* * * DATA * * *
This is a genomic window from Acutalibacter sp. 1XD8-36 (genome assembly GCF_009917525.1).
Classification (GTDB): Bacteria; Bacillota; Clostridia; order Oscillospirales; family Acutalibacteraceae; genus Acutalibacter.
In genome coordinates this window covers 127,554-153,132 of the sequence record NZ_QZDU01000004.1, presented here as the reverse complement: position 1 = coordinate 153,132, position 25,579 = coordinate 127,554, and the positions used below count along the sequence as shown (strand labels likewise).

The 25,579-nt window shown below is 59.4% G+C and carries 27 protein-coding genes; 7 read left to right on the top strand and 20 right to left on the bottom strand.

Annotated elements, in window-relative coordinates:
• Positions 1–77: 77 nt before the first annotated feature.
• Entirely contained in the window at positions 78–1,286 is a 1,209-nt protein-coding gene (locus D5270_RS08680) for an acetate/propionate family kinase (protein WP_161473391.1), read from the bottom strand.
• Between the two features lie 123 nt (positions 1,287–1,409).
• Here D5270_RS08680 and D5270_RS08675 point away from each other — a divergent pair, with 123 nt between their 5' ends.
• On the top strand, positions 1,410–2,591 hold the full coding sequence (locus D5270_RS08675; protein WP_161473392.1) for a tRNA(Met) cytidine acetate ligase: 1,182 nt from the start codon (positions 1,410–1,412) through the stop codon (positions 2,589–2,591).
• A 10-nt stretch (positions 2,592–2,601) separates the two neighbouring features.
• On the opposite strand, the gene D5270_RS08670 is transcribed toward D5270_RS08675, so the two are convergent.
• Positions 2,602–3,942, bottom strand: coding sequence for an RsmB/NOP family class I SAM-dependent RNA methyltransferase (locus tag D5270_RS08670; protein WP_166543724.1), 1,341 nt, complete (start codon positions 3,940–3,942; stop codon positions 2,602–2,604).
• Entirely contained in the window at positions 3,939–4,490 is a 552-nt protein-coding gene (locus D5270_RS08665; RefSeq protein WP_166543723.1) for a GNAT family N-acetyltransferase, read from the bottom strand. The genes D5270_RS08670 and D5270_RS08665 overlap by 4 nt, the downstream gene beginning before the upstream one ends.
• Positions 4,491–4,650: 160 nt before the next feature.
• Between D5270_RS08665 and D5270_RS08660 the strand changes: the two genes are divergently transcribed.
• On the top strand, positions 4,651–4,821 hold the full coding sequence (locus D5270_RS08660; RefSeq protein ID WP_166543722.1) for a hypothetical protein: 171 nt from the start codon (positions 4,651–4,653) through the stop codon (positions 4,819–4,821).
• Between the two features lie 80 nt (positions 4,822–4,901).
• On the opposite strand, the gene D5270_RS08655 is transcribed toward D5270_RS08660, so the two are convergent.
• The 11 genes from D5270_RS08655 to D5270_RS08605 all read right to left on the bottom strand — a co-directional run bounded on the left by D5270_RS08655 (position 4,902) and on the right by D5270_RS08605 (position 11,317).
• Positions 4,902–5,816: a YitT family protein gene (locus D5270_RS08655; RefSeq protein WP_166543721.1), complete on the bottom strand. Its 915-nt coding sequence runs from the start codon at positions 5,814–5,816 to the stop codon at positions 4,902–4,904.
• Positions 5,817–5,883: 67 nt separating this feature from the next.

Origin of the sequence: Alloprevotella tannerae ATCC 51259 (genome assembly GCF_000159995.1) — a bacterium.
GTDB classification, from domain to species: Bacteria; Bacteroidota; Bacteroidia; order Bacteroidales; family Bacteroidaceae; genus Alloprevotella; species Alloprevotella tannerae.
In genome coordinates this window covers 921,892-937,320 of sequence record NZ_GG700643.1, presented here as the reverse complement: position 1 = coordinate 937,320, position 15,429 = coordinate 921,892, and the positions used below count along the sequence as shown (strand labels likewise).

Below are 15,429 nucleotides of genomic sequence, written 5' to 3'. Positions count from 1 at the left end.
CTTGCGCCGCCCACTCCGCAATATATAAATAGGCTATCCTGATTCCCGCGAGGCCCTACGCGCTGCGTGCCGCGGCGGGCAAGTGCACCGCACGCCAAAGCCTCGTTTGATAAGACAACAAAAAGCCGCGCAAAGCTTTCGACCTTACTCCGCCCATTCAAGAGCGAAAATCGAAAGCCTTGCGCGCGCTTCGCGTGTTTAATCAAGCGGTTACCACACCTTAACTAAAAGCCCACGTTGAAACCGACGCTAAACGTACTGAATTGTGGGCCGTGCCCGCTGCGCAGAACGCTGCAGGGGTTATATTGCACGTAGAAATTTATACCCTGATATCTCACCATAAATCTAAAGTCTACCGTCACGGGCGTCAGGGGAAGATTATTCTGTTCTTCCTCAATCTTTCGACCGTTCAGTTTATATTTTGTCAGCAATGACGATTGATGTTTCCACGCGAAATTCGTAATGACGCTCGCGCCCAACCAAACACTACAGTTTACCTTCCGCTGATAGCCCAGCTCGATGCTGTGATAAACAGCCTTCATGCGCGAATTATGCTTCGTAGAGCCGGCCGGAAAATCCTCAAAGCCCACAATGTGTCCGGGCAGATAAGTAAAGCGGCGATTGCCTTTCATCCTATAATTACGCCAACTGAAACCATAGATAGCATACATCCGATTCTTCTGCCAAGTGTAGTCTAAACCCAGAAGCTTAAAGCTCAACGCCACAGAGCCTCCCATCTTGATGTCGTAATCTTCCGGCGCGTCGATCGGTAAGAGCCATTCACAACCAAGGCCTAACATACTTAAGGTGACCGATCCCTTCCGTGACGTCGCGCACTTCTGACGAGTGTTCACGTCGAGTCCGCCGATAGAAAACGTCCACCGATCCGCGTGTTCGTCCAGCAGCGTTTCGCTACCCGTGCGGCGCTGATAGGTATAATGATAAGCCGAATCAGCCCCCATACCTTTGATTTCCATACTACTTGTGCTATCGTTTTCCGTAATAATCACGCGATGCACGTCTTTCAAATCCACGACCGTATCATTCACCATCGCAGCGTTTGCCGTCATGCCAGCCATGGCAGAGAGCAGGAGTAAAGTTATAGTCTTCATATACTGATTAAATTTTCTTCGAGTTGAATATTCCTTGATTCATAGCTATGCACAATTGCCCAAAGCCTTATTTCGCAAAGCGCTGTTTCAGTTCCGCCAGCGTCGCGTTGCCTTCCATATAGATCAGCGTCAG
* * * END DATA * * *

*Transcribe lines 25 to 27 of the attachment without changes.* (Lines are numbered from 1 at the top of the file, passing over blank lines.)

In genome coordinates this window covers 921,892-937,320 of sequence record NZ_GG700643.1, presented here as the reverse complement: position 1 = coordinate 937,320, position 15,429 = coordinate 921,892, and the positions used below count along the sequence as shown (strand labels likewise).

Below are 15,429 nucleotides of genomic sequence, written 5' to 3'. Positions count from 1 at the left end.
CTTGCGCCGCCCACTCCGCAATATATAAATAGGCTATCCTGATTCCCGCGAGGCCCTACGCGCTGCGTGCCGCGGCGGGCAAGTGCACCGCACGCCAAAGCCTCGTTTGATAAGACAACAAAAAGCCGCGCAAAGCTTTCGACCTTACTCCGCCCATTCAAGAGCGAAAATCGAAAGCCTTGCGCGCGCTTCGCGTGTTTAATCAAGCGGTTACCACACCTTAACTAAAAGCCCACGTTGAAACCGACGCTAAACGTACTGAATTGTGGGCCGTGCCCGCTGCGCAGAACGCTGCAGGGGTTATATTGCACGTAGAAATTTATACCCTGATATCTCACCATAAATCTAAAGTCTACCGTCACGGGCGTCAGGGGAAGATTATTCTGTTCTTCCTCAATCTTTCGACCGTTCAGTTTATATTTTGTCAGCAATGACGATTGATGTTTCCACGCGAAATTCGTAATGACGCTCGCGCCCAACCAAACACTACAGTTTACCTTCCGCTGATAGCCCAGCTCGATGCTGTGATAAACAGCCTTCATGCGCGAATTATGCTTCGTAGAGCCGGCCGGAAAATCCTCAAAGCCCACAATGTGTCCGGGCAGATAAGTAAAGCGGCGATTGCCTTTCATCCTATAATTACGCCAACTGAAACCATAGATAGCATACATCCGATTCTTCTGCCAAGTGTAGTCTAAACCCAGAAGCTTAAAGCTCAACGCCACAGAGCCTCCCATCTTGATGTCGTAATCTTCCGGCGCGTCGATCGGTAAGAGCCATTCACAACCAAGGCCTAACATACTTAAGGTGACCGATCCCTTCCGTGACGTCGCGCACTTCTGACGAGTGTTCACGTCGAGTCCGCCGATAGAAAACGTCCACCGATCCGCGTGTTCGTCCAGCAGCGTTTCGCTACCCGTGCGGCGCTGATAGGTATAATGATAAGCCGAATCAGCCCCCATACCTTTGATTTCCATACTACTTGTGCTATCGTTTTCCGTAATAATCACGCGATGCACGTCTTTCAAATCCACGACCGTATCATTCACCATCGCAGCGTTTGCCGTCATGCCAGCCATGGCAGAGAGCAGGAGTAAAGTTATAGTCTTCATATACTGATTAAATTTTCTTCGAGTTGAATATTCCTTGATTCATAGCTATGCACAATTGCCCAAAGCCTTATTTCGCAAAGCGCTGTTTCAGTTCCGCCAGCGTCGCGTTGCCTTCCATATAGATCAGCGTCAG